If you haven’t yet heard, 1,300 images from the famous Polaroid Collection, with a pre-sale value estimated at between 7 and 11 million, are slated for auction by Sotheby’s this spring. Although this story has been developing for a while now, many photographers who have work in the 16,000-piece collection remain unaware of the upcoming sale and the events that led up to it. Take a look here and here to read a couple good summaries of what’s going on and how the sale came about.
Although a Minnesota judge has approved the sale, artists who have work in the collection may have some recourse, as explained on A.D. Coleman’s blog, Photocritic International. Coleman posts helpful information for photographers who may wish to establish standing in the case.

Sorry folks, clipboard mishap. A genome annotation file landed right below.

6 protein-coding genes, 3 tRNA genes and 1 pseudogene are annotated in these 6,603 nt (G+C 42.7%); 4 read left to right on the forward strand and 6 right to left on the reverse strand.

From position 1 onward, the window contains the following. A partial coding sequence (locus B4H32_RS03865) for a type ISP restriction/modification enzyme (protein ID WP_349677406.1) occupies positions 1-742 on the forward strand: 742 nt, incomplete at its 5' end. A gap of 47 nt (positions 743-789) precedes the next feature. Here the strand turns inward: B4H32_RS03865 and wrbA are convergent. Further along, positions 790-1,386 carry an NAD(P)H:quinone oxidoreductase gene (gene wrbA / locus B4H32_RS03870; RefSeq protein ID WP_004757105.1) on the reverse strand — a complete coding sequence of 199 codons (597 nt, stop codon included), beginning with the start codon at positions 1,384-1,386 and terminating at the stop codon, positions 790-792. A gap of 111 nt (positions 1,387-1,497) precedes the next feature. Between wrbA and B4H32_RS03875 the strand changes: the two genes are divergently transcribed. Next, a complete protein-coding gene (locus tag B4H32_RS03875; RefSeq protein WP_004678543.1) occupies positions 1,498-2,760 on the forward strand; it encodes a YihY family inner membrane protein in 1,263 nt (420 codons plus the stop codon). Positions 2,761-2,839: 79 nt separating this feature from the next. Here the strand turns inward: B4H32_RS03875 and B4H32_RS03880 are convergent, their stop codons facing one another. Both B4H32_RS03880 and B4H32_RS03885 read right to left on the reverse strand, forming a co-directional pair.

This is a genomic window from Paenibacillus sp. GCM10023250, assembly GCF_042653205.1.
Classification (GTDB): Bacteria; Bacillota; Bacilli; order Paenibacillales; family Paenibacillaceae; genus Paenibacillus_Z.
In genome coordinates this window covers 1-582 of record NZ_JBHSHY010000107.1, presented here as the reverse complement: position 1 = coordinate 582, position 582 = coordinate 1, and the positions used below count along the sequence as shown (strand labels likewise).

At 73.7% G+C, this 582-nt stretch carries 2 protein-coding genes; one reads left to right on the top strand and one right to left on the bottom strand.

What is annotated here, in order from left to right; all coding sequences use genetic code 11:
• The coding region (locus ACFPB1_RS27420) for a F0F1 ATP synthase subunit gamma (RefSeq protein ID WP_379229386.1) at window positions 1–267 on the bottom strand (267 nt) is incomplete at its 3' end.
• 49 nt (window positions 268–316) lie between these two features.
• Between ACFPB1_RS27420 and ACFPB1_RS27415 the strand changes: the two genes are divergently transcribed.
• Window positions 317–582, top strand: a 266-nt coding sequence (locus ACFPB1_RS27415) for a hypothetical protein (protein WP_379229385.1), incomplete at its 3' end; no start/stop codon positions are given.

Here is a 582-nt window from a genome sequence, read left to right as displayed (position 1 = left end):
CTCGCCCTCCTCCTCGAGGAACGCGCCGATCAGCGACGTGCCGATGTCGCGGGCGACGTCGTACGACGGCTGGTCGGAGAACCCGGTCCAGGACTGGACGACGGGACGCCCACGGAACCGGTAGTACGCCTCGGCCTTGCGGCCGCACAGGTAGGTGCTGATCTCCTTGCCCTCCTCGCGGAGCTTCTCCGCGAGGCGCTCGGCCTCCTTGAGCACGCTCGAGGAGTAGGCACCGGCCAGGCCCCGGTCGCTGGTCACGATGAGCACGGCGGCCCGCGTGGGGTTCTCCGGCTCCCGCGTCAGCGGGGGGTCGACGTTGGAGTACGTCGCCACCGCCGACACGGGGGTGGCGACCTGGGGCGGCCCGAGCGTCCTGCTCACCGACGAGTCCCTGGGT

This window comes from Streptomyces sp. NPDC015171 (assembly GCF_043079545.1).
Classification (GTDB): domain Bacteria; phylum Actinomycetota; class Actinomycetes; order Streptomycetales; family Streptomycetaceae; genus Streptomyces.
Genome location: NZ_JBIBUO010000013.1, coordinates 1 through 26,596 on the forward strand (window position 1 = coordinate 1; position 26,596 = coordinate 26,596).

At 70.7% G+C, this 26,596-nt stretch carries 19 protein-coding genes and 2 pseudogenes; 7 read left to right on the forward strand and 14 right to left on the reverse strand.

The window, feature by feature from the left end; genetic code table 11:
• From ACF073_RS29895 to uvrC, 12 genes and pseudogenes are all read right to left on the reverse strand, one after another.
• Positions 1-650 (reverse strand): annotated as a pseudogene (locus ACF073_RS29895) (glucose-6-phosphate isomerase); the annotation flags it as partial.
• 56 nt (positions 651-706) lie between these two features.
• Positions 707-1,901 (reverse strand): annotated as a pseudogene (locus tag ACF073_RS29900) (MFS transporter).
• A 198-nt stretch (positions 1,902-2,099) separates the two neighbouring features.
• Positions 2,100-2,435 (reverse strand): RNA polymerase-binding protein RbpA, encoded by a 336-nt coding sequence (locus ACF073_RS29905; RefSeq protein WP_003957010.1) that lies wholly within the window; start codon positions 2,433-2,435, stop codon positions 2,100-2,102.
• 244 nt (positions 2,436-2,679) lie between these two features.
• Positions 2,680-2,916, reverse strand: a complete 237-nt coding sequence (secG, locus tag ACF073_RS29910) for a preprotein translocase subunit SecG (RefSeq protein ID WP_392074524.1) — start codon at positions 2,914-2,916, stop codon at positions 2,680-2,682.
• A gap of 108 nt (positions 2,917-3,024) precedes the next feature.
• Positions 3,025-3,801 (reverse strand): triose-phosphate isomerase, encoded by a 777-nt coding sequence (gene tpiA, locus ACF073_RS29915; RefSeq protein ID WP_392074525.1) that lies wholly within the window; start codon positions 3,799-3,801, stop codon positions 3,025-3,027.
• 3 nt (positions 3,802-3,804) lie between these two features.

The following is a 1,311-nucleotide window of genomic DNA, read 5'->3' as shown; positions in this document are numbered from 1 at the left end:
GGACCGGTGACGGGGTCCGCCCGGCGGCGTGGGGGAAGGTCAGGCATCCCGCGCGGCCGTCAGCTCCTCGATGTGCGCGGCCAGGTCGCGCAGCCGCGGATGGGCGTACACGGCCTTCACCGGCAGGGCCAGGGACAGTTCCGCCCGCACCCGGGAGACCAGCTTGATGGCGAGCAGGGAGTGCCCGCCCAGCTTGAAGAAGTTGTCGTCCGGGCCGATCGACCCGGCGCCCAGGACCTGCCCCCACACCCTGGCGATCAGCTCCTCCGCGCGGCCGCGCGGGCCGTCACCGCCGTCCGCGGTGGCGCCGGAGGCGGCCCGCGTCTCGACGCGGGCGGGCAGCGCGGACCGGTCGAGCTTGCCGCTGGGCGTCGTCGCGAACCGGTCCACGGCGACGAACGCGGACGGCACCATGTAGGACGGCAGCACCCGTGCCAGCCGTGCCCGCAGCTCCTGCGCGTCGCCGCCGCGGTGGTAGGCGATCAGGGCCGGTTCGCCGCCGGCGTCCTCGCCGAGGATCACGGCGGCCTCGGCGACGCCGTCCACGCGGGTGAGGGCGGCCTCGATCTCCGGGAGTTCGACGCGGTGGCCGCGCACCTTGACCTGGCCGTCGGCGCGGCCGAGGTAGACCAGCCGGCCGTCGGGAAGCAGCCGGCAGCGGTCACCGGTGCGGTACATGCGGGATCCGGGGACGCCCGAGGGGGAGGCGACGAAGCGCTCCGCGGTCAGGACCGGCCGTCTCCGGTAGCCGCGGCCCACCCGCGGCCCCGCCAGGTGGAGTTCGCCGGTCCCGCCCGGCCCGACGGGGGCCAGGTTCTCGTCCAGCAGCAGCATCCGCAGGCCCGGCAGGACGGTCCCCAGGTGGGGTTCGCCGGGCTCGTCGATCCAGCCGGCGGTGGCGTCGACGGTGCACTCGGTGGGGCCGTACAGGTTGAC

It’s safe to assume that the artists who gave or loaned work to the collection never thought the images would be put on the auction block to potentially compete with other work in the market. Beyond those who are personally impacted by the piecemeal sale of collection, the auction poses many important questions about the ownership and intellectual property rights of artists and the responsibilities, both legal and moral, of institutions to maintain collections and notify artists when the status of the collections changes.